What Happens When We Lose Faith in the Transcendent?

15 October 2015
Glyn Carpenter

What Happens When We Lose Faith in the Transcendent?

by | Oct 15, 2015

SecularismIn 2011 I spoke at the national interfaith forum on State and Church.  Four years on, these comments seem even more relevant today than they were back then.

 

Part 1 is a response to a paper presented by Professor Paul Morris from Victoria University. (It should be clear what points are being rebutted).

Part 2 is a response to the 5 key questions being addressed at the forum:

  1. Should the state observe religious rituals?
  2. Should parliament open with a Christian prayer, other prayer, or any prayer at all?
  3. Should public events acknowledge the diversity of religion and belief?
  4. Should the state recognise and support religious activities?
  5. Should the state promote interfaith dialogue?

But for those who just want the ‘bottom line’, let me open with my conclusion:

I do not say there should be Christian prayer in parliament because

  • Christianity is the largest religious group, even though this is true
  • And not because it’s unfair that secularists have already squeezed Christianity out of 99.9% of the public square
  • Not because of tradition, although tradition is important and should not be changed lightly
  • Nor because of our history, although Christianity has played an important role and it’s reasonable that it should be reflected
  • Nor because of its symbolism, although this is not insignificant
  • And certainly not because the church needs it. The church has seen many political leaders and regimes come and go over 2,000 years
  • I say there should be Christian prayer because it’s right that parliament should begin its work each day by acknowledging the sovereignty of God

Part 1

I want to thank Professor Paul Morris for the work which went into preparing his paper. The survey of nation states and their religions, and the summary of history and trends in this issue, are useful in themselves.  And I am sure the paper overall will achieve well its purpose of provoking debate and discussion.

Before I share some thoughts of my own on state and church, I would just like to touch briefly on a few points in Paul’s paper:

  1. It’s good to have you record that there are no exclusively secular states, because there are many in New Zealand who try to maintain that New Zealand is totally secular as a basis for various other arguments.
  2. You make the point that in the various ways that states interact with religions “it is the majority faith that benefits from these arrangements”.  I think the picture is actually more complex than that.The fact that in NZ three statutory holidays are based on the Christian calendar, or that a state funeral is held in a Christian cathedral, is probably not as significant as the fact that minority  religions are free to practise their beliefs including building places of worship.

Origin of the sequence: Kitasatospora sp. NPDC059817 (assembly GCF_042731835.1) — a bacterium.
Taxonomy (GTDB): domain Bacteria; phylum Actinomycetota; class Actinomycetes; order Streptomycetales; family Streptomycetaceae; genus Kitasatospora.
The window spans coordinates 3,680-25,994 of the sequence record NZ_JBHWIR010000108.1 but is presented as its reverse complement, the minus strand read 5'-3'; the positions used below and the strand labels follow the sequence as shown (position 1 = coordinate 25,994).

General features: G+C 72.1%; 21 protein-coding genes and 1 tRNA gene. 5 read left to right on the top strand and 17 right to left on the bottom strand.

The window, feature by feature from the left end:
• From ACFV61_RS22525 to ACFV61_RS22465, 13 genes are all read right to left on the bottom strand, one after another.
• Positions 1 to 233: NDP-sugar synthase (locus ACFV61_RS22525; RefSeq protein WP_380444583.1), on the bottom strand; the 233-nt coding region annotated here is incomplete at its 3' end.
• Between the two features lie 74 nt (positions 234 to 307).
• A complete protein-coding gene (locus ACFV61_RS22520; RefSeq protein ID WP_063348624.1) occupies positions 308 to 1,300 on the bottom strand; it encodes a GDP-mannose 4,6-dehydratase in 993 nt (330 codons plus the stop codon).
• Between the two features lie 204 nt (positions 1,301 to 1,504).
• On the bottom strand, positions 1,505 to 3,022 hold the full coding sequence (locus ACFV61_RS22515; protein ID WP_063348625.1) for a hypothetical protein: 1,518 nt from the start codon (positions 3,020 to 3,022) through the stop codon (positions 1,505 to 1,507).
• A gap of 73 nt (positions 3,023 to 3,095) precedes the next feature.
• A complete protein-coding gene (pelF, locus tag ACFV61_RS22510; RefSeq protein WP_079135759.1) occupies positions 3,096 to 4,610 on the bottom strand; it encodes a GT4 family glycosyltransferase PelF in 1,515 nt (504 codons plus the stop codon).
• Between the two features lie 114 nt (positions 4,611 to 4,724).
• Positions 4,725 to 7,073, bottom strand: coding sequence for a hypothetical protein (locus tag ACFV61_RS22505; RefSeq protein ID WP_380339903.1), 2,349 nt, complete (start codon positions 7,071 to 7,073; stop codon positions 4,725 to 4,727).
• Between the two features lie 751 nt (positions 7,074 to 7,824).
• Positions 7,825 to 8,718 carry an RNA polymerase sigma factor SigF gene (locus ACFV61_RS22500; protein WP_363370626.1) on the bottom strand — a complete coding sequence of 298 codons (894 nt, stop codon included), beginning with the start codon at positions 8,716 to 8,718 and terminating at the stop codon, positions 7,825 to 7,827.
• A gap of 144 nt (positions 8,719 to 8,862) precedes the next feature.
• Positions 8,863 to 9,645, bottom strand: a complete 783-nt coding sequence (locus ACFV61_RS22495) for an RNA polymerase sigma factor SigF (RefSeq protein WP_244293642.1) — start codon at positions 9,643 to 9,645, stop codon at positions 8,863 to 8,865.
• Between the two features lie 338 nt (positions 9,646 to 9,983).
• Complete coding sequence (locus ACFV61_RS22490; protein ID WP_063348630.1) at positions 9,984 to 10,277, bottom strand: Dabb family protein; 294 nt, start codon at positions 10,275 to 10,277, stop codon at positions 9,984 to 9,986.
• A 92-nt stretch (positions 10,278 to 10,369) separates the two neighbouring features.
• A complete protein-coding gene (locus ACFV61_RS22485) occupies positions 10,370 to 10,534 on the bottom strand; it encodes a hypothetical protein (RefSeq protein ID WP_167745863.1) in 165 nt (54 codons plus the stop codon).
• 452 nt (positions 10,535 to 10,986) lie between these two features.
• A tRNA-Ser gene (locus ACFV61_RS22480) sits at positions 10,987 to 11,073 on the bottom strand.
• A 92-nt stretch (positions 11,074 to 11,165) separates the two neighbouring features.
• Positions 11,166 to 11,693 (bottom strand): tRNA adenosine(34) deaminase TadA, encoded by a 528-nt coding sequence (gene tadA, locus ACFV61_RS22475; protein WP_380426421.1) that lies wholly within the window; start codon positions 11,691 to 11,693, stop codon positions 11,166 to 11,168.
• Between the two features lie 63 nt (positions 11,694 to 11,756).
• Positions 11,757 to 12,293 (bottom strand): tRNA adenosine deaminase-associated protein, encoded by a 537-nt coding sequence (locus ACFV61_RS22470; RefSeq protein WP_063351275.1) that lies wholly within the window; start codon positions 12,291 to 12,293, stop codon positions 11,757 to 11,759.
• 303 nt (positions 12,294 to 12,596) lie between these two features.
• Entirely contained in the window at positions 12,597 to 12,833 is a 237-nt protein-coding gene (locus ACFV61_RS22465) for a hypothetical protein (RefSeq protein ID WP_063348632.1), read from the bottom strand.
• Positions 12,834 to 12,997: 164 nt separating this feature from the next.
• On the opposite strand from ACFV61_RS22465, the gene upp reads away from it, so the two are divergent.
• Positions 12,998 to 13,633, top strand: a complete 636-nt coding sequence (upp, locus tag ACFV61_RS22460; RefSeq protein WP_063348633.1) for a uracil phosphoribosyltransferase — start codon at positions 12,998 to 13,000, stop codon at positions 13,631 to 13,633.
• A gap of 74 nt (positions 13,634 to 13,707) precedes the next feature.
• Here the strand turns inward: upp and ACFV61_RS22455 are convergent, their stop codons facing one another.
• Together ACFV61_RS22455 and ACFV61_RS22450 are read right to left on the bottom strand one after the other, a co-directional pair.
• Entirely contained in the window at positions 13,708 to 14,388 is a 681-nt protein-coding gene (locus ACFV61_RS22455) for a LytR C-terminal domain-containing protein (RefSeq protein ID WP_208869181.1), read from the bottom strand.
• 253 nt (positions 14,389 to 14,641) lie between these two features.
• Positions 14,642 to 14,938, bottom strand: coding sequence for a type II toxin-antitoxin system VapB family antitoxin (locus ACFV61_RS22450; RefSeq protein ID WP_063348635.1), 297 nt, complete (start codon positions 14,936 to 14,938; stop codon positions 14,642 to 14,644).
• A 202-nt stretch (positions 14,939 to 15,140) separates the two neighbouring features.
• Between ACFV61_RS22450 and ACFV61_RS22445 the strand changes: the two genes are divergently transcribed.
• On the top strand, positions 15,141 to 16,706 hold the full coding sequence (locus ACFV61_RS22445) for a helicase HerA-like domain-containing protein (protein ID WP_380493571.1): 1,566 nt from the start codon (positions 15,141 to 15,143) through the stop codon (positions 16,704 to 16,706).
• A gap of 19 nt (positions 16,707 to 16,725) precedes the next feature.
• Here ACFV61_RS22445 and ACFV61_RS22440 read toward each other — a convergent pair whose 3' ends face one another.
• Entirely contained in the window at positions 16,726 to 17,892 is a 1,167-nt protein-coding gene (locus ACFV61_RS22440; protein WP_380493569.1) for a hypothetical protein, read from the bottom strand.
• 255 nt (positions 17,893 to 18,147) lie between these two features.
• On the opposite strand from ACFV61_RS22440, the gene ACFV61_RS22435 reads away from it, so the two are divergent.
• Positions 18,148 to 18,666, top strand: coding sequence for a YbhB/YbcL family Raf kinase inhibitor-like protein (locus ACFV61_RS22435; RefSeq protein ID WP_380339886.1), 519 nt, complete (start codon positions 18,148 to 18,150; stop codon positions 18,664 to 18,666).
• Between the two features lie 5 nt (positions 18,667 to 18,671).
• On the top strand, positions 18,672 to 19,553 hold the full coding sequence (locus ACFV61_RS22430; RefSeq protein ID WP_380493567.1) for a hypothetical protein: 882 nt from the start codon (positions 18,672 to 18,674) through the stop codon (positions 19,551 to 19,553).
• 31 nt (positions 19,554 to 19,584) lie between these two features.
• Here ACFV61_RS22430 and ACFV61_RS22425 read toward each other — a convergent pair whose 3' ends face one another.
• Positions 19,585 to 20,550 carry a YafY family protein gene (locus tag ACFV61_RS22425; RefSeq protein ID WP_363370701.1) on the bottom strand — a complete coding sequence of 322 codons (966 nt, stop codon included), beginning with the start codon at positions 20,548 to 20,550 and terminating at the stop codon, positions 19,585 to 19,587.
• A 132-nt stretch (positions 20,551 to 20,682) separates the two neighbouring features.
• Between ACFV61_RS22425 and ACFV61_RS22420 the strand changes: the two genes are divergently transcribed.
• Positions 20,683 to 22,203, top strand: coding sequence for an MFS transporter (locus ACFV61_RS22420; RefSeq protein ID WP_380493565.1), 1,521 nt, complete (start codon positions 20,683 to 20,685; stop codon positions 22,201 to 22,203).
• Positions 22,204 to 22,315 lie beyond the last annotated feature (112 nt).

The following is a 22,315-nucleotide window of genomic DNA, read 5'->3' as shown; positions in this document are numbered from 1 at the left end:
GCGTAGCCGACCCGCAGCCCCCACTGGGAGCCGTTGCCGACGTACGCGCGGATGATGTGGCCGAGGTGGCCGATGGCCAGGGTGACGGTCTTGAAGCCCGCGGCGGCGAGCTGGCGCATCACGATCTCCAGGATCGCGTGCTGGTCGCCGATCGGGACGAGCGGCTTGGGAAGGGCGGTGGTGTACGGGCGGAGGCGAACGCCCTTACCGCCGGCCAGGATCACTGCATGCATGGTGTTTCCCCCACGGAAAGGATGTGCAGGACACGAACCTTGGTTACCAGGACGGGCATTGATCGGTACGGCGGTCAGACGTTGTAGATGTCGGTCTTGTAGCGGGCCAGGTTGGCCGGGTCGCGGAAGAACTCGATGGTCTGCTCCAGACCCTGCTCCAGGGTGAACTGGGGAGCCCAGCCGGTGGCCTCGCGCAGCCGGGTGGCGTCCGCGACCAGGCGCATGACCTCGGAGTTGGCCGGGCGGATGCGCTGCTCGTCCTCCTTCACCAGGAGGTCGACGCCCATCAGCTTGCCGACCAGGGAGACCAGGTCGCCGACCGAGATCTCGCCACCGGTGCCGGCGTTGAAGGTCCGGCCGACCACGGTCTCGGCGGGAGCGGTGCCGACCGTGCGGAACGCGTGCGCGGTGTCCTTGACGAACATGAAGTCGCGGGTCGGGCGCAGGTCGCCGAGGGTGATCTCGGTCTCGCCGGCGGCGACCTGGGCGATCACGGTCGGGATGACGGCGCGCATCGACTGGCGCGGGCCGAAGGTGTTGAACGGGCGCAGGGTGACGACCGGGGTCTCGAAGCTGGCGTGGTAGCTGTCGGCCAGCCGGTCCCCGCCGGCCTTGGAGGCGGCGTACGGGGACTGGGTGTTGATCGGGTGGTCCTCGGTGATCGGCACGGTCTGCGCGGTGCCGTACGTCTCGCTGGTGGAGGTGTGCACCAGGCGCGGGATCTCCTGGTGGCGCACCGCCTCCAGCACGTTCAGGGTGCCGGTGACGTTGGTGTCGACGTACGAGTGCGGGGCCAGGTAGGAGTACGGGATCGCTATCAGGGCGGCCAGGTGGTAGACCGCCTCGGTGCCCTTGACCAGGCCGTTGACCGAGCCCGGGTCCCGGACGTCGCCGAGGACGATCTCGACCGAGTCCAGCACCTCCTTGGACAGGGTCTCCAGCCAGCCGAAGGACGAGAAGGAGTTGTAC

This is sadly not true in some regimes around the world.  As this discussion progresses, it would be useful to have some research into what combination of state and religion offers the greatest level of protection and freedom for minorities.
  3. The three new political models you outline are very useful. Church leaders are continually looking at how churches can engage more effectively and positively in their communities and this section will help in those discussions.With possibly a very small number of exceptions, no church leader wants to see a return to a Christendom model where the church ruled the state.  At the same time, few if any church leaders probably think that a state ruled by secularists will be ultimately beneficial for society.As you say in your closing “the failure of liberalism to sustain values is a growing concern”.  What we need is a discussion about what sort of model will be in NZ’s best interests long-term, and that’s what today is all about.
  4. Your fourth factor regarding the growing concern with social cohesion is especially pertinent, and possibly the real starting point for this whole discussion.Numerous incidents including the London riots, the global financial crisis, the News Corp phone hacking, the growing gaps between rich and poor, and the inability of western governments to balance their budgets, highlight this problem.
  5. When you move to New Zealand the description of Christianity as a “minority religion” because it might fall below 50% will certainly raise a few eyebrows.  People think of Christianity in Turkey as a minority religion, or Buddhism in New Zealand. But to describe the largest religious group in a country as a “minority religion” is unusual to say the least.
  6. You point out that the church’s influence has been declining since the 1950s which is true.  It’s also true that NZ has seen a corresponding and dramatic increase in many negative social indicators over that same time period. Although direct causation is hard to prove, this is something that people should seriously reflect on.
  7. Singling out churches for failing to honour the Treaty is a bit harsh. While their record is not perfect, the fact is that church leaders spoke out often against the government and others for treaty abuses for nearly 20 years after the treaty – as they continue to do today. And to a large extent it was the work of Christian missionaries, and the high regard in which they were held by Maori that almost certainly led to the Treaty even being signed.